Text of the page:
The Informal Education Unit of the Koret International School for Jewish Peoplehood Studies offers a broad range of innovative programs aimed at youth and young adults from Israel and around the world. The goal of these programs is to equip young Jews in their formative years (18-28 years old) with knowledge about the Jewish people, instill in them a feeling of Jewish peoplehood and commitment, and inspire leadership roles.
“The visit was very interesting, and helped us understand the Jewish world that was destroyed in the Holocaust, and how it contributes to Israeli identity. The professionalism, cooperation and tremendous preparedness of the staff are worthy of note.”
R.O., IDF officer
“I cherish this opportunity. It’s what I came to Israel to do. Participating in this program, is where you have the chance to really make a difference.”
Josh Weinberg, immigrant soldier
The Sabby and Zermain Koen Young Adults Initiative of the Unit conducts seminars and workshops for participants of Taglit-Birthright Israel project, short term Israel Experience and long term Masa programs for overseas Jewish young adults. It offers programs specifically geared for Israel Defense Forces commanders, and prepares them for joining Taglit participants on their Israel visit. A wide range of seminars is created for informal educational frameworks, such as youth movements, service year (post-high school and pre-army in Israel), university Hillel groups, and young Jewish adults in other informal frameworks from around the world.
Masa Long Term Programs in Israel
The School provides programming for participants in the year-long Masa program on Jewish peoplehood. Masa, which brings young adults from around the world for a combination of volunteering, study and travel, enables a long-term encounter with Jewish peoplehood. The School offers conferences, workshops and a year-long peoplehood series specially designed for Masa.
Taglit-Birthright Israel Programs
Thousands of participants in the Taglit-Birthright Israel program from the United States, Former Soviet Union (FSU) and Israel take part in workshops and seminars at Beit Hatfutsot. These workshops use dynamic and progressive techniques in order to challenge participants to confront their Jewish culture, belonging and collective identity, and form powerful cultural encounters with their counterparts from around the world.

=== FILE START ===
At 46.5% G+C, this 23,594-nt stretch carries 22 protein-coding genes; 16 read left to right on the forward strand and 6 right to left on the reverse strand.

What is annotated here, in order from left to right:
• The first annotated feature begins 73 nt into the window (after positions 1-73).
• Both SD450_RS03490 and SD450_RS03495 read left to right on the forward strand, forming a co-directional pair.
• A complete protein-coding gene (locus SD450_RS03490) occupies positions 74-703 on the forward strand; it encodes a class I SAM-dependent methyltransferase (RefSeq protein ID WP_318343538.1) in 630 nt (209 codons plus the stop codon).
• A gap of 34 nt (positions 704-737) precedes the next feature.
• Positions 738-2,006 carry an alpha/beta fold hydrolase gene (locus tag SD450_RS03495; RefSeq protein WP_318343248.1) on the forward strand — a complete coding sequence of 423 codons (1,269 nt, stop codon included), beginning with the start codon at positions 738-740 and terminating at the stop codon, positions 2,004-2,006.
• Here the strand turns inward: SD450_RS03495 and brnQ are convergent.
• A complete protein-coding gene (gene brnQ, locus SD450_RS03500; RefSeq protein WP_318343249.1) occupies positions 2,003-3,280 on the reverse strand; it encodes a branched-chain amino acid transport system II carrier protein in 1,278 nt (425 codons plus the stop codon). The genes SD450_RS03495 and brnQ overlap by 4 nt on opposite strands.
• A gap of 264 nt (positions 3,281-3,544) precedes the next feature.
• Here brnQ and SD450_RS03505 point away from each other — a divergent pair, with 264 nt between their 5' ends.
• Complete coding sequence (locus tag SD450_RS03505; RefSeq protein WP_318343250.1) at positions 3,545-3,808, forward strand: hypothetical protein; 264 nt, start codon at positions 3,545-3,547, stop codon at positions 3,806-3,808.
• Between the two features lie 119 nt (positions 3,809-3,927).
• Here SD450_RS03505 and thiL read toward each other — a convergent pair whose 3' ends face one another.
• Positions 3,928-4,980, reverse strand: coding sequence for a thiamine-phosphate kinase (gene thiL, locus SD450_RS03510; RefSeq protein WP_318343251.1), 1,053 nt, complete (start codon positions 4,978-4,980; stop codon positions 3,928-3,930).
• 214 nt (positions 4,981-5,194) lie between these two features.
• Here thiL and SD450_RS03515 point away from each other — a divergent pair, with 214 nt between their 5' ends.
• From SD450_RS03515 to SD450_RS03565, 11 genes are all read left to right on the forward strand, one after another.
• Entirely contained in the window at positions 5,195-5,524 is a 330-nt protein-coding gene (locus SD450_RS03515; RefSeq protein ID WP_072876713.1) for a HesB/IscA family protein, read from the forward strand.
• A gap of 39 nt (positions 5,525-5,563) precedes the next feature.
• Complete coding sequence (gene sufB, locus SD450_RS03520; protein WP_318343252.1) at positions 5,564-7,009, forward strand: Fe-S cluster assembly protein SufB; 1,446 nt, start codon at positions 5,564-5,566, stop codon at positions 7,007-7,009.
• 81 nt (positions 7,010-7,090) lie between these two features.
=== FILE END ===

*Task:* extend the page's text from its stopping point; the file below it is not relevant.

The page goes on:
From My Space to Our Jewish Space
The My Space program module builds on the personal journeys of young Jews, and uses tangible, experiential programming to get participants to connect with their group, their family, their history, and their people. The My Space module connects Jewish young adults to their people by engaging participants in a journey of searching for connection through a hands-on, experiential, encounter with Jewish heritage. This program module provides a space for personal exploration within the context of Jewish history.
In these workshops, participants discover relationships between Jews and the world through film. Participants reflect on the place of the Jews in the world, and the significance of the Jewish culture by linking past and present.
Jews of Struggle: “Let my People Go!”
This workshop is linked to the forty year anniversary of the birth of the Jewish nationalist movement in the former Soviet Union. This topic enables a vibrant and engaging encounter with an event that captured the attention of the world Jewish community for an entire generation. The movement is a living example of Jewish mutual responsibility, connectivity, and peoplehood in action. The movement changed the character of the Jewish people around the world, as communities mobilized, and as Jews from the FSU spread around the world, today constituting 20% of the Israeli population. In effect, this topic, which carries powerful messages about Jews in history and society, potentially resonates with all groups, as everyone can find an aspect of the story with which to personally connect.
Jewish Intercultural Encounter
This workshop is specially designed for groups combining members of different cultural and geographic backgrounds. It creates a space for participants to describe and encounter a panoply of personally Jewish experiences, enables a mutual understanding of different identities, and forges a profound awareness of the intercultural context of their Jewish lives. The workshop also cultivates skills for dealing with the challenges inherent in intercultural situations.
The Informal Education Unit provides programming for informal youth movements such as gap-year students, university and Hillel groups, JESNA, and youth movements. Many of these programs provide a venue for stimulating intercultural encounters.
For more information, please contact Tamar Sorek:
Mail: [email protected]